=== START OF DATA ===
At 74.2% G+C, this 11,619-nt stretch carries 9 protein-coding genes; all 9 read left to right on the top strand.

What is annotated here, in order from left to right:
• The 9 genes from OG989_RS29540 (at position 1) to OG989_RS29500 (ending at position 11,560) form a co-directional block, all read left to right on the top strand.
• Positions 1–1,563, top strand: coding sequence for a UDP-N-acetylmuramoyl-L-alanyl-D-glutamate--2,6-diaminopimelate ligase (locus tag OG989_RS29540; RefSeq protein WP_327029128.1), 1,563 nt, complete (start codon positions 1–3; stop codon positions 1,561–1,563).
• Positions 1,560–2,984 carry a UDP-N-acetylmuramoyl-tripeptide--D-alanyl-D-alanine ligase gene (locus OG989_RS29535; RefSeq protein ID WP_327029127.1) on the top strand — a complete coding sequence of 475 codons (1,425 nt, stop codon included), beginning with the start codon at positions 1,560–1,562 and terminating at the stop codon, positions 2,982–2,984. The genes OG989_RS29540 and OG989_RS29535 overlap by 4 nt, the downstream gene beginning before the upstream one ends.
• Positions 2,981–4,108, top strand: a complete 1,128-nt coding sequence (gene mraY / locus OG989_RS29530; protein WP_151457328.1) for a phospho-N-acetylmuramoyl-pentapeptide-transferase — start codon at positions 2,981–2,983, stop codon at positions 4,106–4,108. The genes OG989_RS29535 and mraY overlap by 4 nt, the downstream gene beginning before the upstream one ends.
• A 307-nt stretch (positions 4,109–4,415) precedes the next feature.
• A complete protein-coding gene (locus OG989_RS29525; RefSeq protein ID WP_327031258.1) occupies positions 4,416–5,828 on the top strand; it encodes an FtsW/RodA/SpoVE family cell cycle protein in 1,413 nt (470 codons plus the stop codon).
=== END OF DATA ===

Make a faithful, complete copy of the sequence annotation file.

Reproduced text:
At 74.2% G+C, this 11,619-nt stretch carries 9 protein-coding genes; all 9 read left to right on the top strand.

What is annotated here, in order from left to right:
• The 9 genes from OG989_RS29540 (at position 1) to OG989_RS29500 (ending at position 11,560) form a co-directional block, all read left to right on the top strand.
• Positions 1–1,563, top strand: coding sequence for a UDP-N-acetylmuramoyl-L-alanyl-D-glutamate--2,6-diaminopimelate ligase (locus tag OG989_RS29540; RefSeq protein WP_327029128.1), 1,563 nt, complete (start codon positions 1–3; stop codon positions 1,561–1,563).
• Positions 1,560–2,984 carry a UDP-N-acetylmuramoyl-tripeptide--D-alanyl-D-alanine ligase gene (locus OG989_RS29535; RefSeq protein ID WP_327029127.1) on the top strand — a complete coding sequence of 475 codons (1,425 nt, stop codon included), beginning with the start codon at positions 1,560–1,562 and terminating at the stop codon, positions 2,982–2,984. The genes OG989_RS29540 and OG989_RS29535 overlap by 4 nt, the downstream gene beginning before the upstream one ends.
• Positions 2,981–4,108, top strand: a complete 1,128-nt coding sequence (gene mraY / locus OG989_RS29530; protein WP_151457328.1) for a phospho-N-acetylmuramoyl-pentapeptide-transferase — start codon at positions 2,981–2,983, stop codon at positions 4,106–4,108. The genes OG989_RS29535 and mraY overlap by 4 nt, the downstream gene beginning before the upstream one ends.
• A 307-nt stretch (positions 4,109–4,415) precedes the next feature.
• A complete protein-coding gene (locus OG989_RS29525; RefSeq protein ID WP_327031258.1) occupies positions 4,416–5,828 on the top strand; it encodes an FtsW/RodA/SpoVE family cell cycle protein in 1,413 nt (470 codons plus the stop codon).